UNION CITY, Ohio — Fourth- through sixth-graders at Mississinawa Valley Elementary gathered in an assembly in the gymnasium morning to hear about “Pulling Together: Team Work and Sled Dogs.”
Presented by Tasha Stielstra, via the Darke County Center for the Arts’ Arts in Education program, the show had her talking about Nature’s Kennel, which she and husband Ed operate in McMillan in the Upper Peninsula of Michigan.
She explained all about the family’s operation and introduced the students to Rhue, her female Alaskan Husky who she said ran it eight times in the Iditarod from Anchorage to Nome Alaska.
“Rhue has done 1,000 miles five times and runs 5,000-mile ones, with 20,000 miles in her life,”she told the crowd. ” She is 11 years old and is not competitive anymore.”
The Stielstras own 180 dogs, most of them Huskies.
“They are smooth gaiters, strong leaders and they work together,” she said. “I have five full-time stuff who come to my house and learn dog-sledding.”
Then the guest speaker got into the gist of her presentation,making sure the students got the true message of the day…”Pulling Together.”
“There are three rules to follow,” she said. “They are: 1. Be Safe, 2. Be Kind and 3. Be Responsible.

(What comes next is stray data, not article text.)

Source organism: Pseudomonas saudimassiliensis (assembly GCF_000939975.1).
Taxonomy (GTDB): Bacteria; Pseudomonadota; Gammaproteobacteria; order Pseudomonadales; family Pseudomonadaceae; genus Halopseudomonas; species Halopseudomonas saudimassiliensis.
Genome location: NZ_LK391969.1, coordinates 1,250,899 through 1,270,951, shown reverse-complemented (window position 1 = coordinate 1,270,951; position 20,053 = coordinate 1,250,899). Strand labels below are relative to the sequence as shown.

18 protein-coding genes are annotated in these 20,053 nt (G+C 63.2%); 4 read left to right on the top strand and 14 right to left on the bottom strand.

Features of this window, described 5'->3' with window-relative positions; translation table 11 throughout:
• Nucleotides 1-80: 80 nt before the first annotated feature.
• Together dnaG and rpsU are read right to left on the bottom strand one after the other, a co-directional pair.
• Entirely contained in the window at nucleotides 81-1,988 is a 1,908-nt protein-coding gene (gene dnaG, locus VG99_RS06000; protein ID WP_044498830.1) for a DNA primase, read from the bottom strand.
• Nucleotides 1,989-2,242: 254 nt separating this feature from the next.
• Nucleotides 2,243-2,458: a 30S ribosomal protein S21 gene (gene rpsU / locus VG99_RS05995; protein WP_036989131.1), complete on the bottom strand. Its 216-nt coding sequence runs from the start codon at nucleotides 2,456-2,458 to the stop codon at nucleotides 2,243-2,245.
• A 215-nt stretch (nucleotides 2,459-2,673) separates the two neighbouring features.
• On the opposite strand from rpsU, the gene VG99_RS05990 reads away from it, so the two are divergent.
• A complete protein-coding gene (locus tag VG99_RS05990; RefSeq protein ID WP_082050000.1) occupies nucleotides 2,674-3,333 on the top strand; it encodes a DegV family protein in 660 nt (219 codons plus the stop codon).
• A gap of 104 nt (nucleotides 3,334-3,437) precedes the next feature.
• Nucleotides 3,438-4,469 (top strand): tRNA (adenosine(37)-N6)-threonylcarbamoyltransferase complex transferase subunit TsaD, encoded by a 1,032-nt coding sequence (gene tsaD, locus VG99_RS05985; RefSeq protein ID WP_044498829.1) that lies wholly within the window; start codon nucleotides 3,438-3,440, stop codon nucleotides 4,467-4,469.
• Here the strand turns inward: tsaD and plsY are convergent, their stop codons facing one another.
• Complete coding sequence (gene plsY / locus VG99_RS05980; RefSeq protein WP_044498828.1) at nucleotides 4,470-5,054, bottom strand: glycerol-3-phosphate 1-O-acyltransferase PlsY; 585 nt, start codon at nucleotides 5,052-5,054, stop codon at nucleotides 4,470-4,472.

“Be safe and stick together on the trail; sit down in the back; stand in line while waiting for lunch; play safely on the playground; find a safe place to sleep; come quickly when the bell rings; and don’t push and shove while eating.”
“Be kind. Work with all classmates even if they’re annoying; make friends with everyone; share your toys; encourage others; say nice things to your friends; and be nice to your mom.”
“Be responsible. Do your chores; be responsible line leaders; wait patiently for directions; take trash out; wear your uniform and don’t chew it up; wear your winter boots in snow; stay on the trail; use your outside voice only when you are outside; do the dishes; and keep your room clean.”
When it came time to harness Rhue, she asked for some volunteer help from the audience, Deanna Hess put the harness on the dog and Devon Lumpkin put booties on Rhue. Then, Luis Gonzalez-Neels volunteered to participate in setting up the “dogs” for sledding by driving, and all of the students had a chance to see what that was like when they were hooked up to the sled.
Stielstra taught them that “gee” means turn right; “haw” means turn left and “whoa” means stop, and they did several exercises using those terms, all the while learning what it means to “pull together” to achieve success.
This presentation was made to all fourth- through sixth-graders in Darke County schools this past week.
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